Room of respondent Lanuevo did not yield any such sheet of record (Exh. X, Adm. Case No. 1162, p. 74, rec.; Vol. VIII, pp. 11-13, 20-22, 29-31, rec.). Respondent Examiner Montecillo, Mercantile Law, maintained that there was only one notebook in Mercantile Law which was officially brought to him and this is substantiated by his personal file and record (Vol. VI, pp. 34-35, rec.). According to him, this notebook's examiner code number is 1613 (Vol. V, p.35, rec.) and is owned by Ramon E. Galang, alias Roman E. Galang. It appears, however, that the original grade of 47% in Mercantile Law of Ty dela Cruz was changed to 50% as appearing in the cover of the notebook of said examinee and the change is authenticated with the initial of Examiner Montecillo. He was present when respondent Lanuevo presented in evidence the notebook of Ty dela Cruz bearing Examiner code number 951 and Office Code Number 110 as Exhibit 9-Lanuevo in Administrative Case No. 1162, and the figures 47 crossed out, replaced by the figures 50 bearing the initial of Examiner Montecillo as Exhibit 9-a-Lanuevo (Adm. Case No. 1162, p. 48, rec.; Vol. VI, pp. 23-24, Vol. VIII, p. 4, rec.); but Atty. Montecillo did not interpose any objection to their admission in evidence. In this connection, respondent Examiner Pardo testified that he remembers a case of an examinee presented to the Committee, who obtained passing marks in all subjects except in one and the Committee agreed to refer back to the Examiner concerned the notebook in the subject in which the examinee failed (Vol. V, pp. 15-16, rec.). He cannot recall the subject, but he is certain that it was not Political Law (Vol. V, p. 16, rec.).Further, Pardo declared that he is not aware of any case of an examinee who was on the borderline of passing but who got a grade below 50% in one subject that was taken up by the Committee (Vol. V, pp. 16-17, rec.). Examiner Montecillo testified that it was the notebook with Examiner Code Number 1613 (belonging to Galang) which was referred to the Committee and the Committee agreed to return it to the Examiner concerned. The day following the meeting in which the case of an examinee with Code Number 1613 was taken up, respondent Lanuevo handed him said notebook and he accordingly reevaluated it. This particular notebook with Office Code Number 954 belongs to Galang. Examiner Tomacruz recalled a case of an examinee whose problem was Mercantile Law that was taken up by the Committee. He is not certain of any other case brought to the Committee (Vol. V, pp. 59-61, rec.). Pardo declared that there was no case of an examinee that was referred to the Committee that involved Political Law. He re-evaluated the answers of Ernesto Quitaleg in Political Law upon the representation made by respondent Lanuevo to him. As heretofore stated, it was this consensus at the meeting on February 8, 1972 of the members of the Committee that where an examinee failed in only one subject and passed all the others, the Examiner in whose subject the examinee failed should re-evaluate or recheck the notebook (Vol. V, p. 16, rec.: Exh. 2-Pardo, allegation No. 9, Adm. Case No. 1164, pp. 60-63, Exh. A-Montecillo, Allegation No. 2, Adm. Case No. 1164, pp. 40-41, and Exh. B-Montecillo, Adm. Case No. 1164, p. 72, rec.). At the time the notebook of Ernesto Quitaleg in Political Law with a grade of 57% was referred back to Examiner Pardo, said examinee had other failing grades in three (3) subjects, as follows: Labor Laws 3% Taxation 69% Mercantile Law 68%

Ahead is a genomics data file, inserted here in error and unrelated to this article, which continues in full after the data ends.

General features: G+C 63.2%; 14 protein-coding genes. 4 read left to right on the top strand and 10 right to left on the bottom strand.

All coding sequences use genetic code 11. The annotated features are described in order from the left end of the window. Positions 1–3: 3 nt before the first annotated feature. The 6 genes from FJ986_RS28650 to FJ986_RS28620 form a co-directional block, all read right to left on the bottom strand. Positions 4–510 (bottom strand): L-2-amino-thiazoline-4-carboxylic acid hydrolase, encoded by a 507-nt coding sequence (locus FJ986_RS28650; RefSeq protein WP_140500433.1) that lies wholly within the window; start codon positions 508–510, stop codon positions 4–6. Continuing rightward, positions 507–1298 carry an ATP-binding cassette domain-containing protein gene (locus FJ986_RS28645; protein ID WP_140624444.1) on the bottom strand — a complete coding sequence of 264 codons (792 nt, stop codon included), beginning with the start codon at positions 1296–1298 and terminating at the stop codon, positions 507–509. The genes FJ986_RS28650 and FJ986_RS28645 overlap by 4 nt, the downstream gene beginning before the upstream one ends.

Ernesto Quitaleg's grades and averages before and after the re-evaluation of his grade in Political Law are as follows: BA Political Law 57% 66% = 9 pts. or 27 weighted points Labor Laws 73% 73% = No reevaluation Civil Law 75% 75% = " Taxation 69% 69% = " Mercantile Law 68% 68% = " Criminal Law 78% 78% = " Remedial Law 85% 85% = " Legal Ethics 83% 83% = " ———————————————— Average (weighted) 73.15% 74.5% (Vol. VI, pp. 26-27; Exhs. 10 and 10-A-Lanuevo, Adm. Case No. 1162, rec.) Alfredo Ty dela Cruz, at the time his notebook in Mercantile Law was referred to Examiner Montecillo to remove the disqualification grade of 47% in said subject, had two (2) other failing grades. These are: Political Law 70% Taxation 72% His grades and averages before and after the disqualifying grade was removed are as follows: BA Political Law 70% 70% = No reevaluation Labor Laws 75% 75% = " Civil Law 89% 89% = " Taxation 72% 72% = " Mercantile Law 47% 50% = 3 pts. or 9 weighted points Criminal Law 78% 78% = no reevaluation Remedial Law 88% 88% = " Legal Ethics 79% 79% = " ————————————————— Weighted Averages 74.95% 75.4% (Vol. VI, pp. 26-27, rec.). The re-evaluation of the answers of Quitaleg in Political Law and the answers of Ty dela Cruz in Mercantile Law, violated the consensus of the Bar Examination Committee in February, 1971, which violation was due to the misrepresentation of respondent Lanuevo.